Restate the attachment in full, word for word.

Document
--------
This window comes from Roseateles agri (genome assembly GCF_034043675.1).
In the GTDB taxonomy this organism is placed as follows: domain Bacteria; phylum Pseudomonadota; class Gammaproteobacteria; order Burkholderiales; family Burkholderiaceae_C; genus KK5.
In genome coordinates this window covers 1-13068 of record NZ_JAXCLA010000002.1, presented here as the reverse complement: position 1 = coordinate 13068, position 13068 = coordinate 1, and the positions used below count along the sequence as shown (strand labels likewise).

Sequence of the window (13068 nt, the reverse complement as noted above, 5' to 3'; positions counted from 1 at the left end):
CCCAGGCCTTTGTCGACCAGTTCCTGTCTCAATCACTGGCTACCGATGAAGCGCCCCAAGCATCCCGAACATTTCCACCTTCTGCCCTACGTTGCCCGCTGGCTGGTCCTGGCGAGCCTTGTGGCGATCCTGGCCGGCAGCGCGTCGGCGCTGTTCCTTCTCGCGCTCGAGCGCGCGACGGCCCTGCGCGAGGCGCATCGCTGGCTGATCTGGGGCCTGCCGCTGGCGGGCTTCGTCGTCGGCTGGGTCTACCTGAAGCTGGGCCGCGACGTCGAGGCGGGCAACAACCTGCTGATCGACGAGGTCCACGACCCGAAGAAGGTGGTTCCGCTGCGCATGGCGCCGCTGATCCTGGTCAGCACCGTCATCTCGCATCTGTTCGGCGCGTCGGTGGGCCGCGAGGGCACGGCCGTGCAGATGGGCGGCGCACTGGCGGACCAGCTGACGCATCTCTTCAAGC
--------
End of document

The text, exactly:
This window comes from Roseateles agri (genome assembly GCF_034043675.1).
In the GTDB taxonomy this organism is placed as follows: domain Bacteria; phylum Pseudomonadota; class Gammaproteobacteria; order Burkholderiales; family Burkholderiaceae_C; genus KK5.
In genome coordinates this window covers 1-13068 of record NZ_JAXCLA010000002.1, presented here as the reverse complement: position 1 = coordinate 13068, position 13068 = coordinate 1, and the positions used below count along the sequence as shown (strand labels likewise).

Sequence of the window (13068 nt, the reverse complement as noted above, 5' to 3'; positions counted from 1 at the left end):
CCCAGGCCTTTGTCGACCAGTTCCTGTCTCAATCACTGGCTACCGATGAAGCGCCCCAAGCATCCCGAACATTTCCACCTTCTGCCCTACGTTGCCCGCTGGCTGGTCCTGGCGAGCCTTGTGGCGATCCTGGCCGGCAGCGCGTCGGCGCTGTTCCTTCTCGCGCTCGAGCGCGCGACGGCCCTGCGCGAGGCGCATCGCTGGCTGATCTGGGGCCTGCCGCTGGCGGGCTTCGTCGTCGGCTGGGTCTACCTGAAGCTGGGCCGCGACGTCGAGGCGGGCAACAACCTGCTGATCGACGAGGTCCACGACCCGAAGAAGGTGGTTCCGCTGCGCATGGCGCCGCTGATCCTGGTCAGCACCGTCATCTCGCATCTGTTCGGCGCGTCGGTGGGCCGCGAGGGCACGGCCGTGCAGATGGGCGGCGCACTGGCGGACCAGCTGACGCATCTCTTCAAGC